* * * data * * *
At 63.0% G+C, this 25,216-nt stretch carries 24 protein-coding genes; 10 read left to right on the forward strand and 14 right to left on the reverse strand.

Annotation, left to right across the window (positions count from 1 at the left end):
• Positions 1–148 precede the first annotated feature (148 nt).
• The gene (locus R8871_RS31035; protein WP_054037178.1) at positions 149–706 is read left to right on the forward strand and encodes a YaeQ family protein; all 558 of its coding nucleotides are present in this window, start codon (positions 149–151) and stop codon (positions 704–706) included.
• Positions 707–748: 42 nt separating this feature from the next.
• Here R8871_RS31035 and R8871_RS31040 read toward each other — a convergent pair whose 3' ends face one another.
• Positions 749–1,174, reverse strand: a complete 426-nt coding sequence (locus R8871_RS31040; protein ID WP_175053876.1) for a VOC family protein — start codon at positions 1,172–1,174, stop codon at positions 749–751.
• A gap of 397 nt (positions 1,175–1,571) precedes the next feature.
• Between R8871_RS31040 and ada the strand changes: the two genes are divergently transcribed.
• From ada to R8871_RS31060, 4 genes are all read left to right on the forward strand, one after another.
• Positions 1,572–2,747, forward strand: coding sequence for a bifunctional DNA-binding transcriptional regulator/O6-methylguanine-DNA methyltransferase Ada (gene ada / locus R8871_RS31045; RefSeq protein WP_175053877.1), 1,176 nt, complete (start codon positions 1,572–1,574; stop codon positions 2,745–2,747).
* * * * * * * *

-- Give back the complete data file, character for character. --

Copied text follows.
At 63.0% G+C, this 25,216-nt stretch carries 24 protein-coding genes; 10 read left to right on the forward strand and 14 right to left on the reverse strand.

Annotation, left to right across the window (positions count from 1 at the left end):
• Positions 1–148 precede the first annotated feature (148 nt).
• The gene (locus R8871_RS31035; protein WP_054037178.1) at positions 149–706 is read left to right on the forward strand and encodes a YaeQ family protein; all 558 of its coding nucleotides are present in this window, start codon (positions 149–151) and stop codon (positions 704–706) included.
• Positions 707–748: 42 nt separating this feature from the next.
• Here R8871_RS31035 and R8871_RS31040 read toward each other — a convergent pair whose 3' ends face one another.
• Positions 749–1,174, reverse strand: a complete 426-nt coding sequence (locus R8871_RS31040; protein ID WP_175053876.1) for a VOC family protein — start codon at positions 1,172–1,174, stop codon at positions 749–751.
• A gap of 397 nt (positions 1,175–1,571) precedes the next feature.
• Between R8871_RS31040 and ada the strand changes: the two genes are divergently transcribed.
• From ada to R8871_RS31060, 4 genes are all read left to right on the forward strand, one after another.
• Positions 1,572–2,747, forward strand: coding sequence for a bifunctional DNA-binding transcriptional regulator/O6-methylguanine-DNA methyltransferase Ada (gene ada / locus R8871_RS31045; RefSeq protein WP_175053877.1), 1,176 nt, complete (start codon positions 1,572–1,574; stop codon positions 2,745–2,747).